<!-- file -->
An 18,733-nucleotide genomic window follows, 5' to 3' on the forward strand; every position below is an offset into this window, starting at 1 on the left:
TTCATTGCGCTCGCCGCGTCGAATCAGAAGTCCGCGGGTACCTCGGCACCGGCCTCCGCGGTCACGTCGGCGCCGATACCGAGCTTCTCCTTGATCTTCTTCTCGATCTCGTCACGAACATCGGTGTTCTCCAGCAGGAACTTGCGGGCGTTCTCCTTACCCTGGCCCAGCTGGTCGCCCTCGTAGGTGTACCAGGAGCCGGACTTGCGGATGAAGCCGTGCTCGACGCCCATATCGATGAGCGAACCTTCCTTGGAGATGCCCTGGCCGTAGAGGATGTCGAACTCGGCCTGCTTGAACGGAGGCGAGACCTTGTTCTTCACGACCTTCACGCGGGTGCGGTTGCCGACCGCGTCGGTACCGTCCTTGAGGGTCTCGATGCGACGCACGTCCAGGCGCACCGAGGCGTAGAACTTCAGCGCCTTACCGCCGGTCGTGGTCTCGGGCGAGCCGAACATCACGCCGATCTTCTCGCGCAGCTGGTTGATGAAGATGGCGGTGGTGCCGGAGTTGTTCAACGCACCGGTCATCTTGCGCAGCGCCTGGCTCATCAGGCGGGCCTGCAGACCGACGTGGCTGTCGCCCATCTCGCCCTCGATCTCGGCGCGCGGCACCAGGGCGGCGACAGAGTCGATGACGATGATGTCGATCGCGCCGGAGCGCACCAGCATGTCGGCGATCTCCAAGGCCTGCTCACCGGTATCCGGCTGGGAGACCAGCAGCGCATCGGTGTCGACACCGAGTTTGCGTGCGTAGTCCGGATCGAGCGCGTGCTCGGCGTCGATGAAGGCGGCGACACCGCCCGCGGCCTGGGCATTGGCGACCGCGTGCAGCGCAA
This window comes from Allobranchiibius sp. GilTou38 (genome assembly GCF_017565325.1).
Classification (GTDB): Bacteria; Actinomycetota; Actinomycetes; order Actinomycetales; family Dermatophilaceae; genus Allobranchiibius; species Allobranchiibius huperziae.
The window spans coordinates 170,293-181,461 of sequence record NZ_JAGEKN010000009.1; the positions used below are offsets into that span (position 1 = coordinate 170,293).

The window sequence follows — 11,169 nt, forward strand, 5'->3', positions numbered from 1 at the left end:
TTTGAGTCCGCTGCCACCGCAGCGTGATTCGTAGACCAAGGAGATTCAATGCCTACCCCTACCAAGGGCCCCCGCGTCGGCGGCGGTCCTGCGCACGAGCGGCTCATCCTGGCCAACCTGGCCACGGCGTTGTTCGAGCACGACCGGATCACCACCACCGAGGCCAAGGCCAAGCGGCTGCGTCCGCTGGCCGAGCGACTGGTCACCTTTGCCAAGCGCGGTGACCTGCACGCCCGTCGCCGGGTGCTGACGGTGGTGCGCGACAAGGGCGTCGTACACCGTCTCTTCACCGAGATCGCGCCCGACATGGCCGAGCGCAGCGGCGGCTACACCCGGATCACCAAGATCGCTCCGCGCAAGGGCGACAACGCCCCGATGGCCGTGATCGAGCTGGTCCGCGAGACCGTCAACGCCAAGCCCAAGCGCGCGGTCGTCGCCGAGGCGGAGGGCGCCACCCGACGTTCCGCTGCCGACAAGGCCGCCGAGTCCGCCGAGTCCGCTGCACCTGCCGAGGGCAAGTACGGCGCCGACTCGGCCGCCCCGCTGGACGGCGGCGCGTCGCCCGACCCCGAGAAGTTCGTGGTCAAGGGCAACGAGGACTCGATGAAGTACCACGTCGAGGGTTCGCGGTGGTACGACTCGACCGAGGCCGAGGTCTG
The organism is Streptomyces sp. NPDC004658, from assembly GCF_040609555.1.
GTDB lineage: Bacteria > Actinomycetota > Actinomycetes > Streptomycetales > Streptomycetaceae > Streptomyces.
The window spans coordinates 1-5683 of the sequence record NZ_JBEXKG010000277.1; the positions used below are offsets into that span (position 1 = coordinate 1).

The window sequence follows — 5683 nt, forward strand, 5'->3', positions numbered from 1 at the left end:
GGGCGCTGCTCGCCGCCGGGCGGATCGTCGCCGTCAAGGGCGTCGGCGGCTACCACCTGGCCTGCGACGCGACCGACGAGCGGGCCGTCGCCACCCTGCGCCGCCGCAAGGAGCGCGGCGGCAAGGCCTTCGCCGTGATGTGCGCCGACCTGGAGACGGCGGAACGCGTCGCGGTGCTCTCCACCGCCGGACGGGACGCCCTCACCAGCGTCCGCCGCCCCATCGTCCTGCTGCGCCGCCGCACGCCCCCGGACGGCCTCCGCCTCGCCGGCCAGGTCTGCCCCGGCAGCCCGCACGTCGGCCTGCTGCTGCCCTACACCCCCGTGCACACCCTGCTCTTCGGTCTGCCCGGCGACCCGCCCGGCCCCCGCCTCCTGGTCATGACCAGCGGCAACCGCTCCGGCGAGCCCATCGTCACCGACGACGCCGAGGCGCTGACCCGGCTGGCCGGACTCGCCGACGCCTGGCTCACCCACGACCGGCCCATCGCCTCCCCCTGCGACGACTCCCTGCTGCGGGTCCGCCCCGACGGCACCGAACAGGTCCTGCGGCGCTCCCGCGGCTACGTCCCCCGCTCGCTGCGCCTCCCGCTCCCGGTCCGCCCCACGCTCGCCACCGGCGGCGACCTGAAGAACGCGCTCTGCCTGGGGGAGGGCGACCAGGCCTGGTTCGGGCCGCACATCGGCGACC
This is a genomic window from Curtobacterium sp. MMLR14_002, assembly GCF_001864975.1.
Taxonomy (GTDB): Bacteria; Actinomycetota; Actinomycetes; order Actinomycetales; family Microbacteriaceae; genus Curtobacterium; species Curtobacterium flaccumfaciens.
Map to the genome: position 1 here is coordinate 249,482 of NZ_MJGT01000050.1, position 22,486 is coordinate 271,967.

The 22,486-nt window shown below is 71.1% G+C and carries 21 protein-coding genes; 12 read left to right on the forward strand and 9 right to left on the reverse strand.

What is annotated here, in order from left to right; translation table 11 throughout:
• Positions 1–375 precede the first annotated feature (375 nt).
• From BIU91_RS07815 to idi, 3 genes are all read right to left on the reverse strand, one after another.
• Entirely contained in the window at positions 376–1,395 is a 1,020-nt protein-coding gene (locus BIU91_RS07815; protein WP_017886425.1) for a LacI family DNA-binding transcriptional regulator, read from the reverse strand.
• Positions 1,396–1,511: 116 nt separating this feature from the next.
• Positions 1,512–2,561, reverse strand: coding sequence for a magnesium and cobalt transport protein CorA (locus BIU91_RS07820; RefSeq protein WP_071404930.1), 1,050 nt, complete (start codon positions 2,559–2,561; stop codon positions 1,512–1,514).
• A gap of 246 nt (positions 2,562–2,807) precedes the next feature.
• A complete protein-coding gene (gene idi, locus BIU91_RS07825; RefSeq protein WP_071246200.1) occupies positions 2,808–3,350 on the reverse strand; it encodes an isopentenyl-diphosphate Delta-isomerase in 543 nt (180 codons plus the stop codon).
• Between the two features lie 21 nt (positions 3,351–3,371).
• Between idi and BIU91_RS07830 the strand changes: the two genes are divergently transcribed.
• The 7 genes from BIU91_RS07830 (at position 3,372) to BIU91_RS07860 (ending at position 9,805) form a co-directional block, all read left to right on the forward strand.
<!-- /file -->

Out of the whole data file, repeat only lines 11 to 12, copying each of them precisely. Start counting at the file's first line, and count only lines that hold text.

The window sequence follows — 5683 nt, forward strand, 5'->3', positions numbered from 1 at the left end:
GGGCGCTGCTCGCCGCCGGGCGGATCGTCGCCGTCAAGGGCGTCGGCGGCTACCACCTGGCCTGCGACGCGACCGACGAGCGGGCCGTCGCCACCCTGCGCCGCCGCAAGGAGCGCGGCGGCAAGGCCTTCGCCGTGATGTGCGCCGACCTGGAGACGGCGGAACGCGTCGCGGTGCTCTCCACCGCCGGACGGGACGCCCTCACCAGCGTCCGCCGCCCCATCGTCCTGCTGCGCCGCCGCACGCCCCCGGACGGCCTCCGCCTCGCCGGCCAGGTCTGCCCCGGCAGCCCGCACGTCGGCCTGCTGCTGCCCTACACCCCCGTGCACACCCTGCTCTTCGGTCTGCCCGGCGACCCGCCCGGCCCCCGCCTCCTGGTCATGACCAGCGGCAACCGCTCCGGCGAGCCCATCGTCACCGACGACGCCGAGGCGCTGACCCGGCTGGCCGGACTCGCCGACGCCTGGCTCACCCACGACCGGCCCATCGCCTCCCCCTGCGACGACTCCCTGCTGCGGGTCCGCCCCGACGGCACCGAACAGGTCCTGCGGCGCTCCCGCGGCTACGTCCCCCGCTCGCTGCGCCTCCCGCTCCCGGTCCGCCCCACGCTCGCCACCGGCGGCGACCTGAAGAACGCGCTCTGCCTGGGGGAGGGCGACCAGGCCTGGTTCGGGCCGCACATCGGCGACC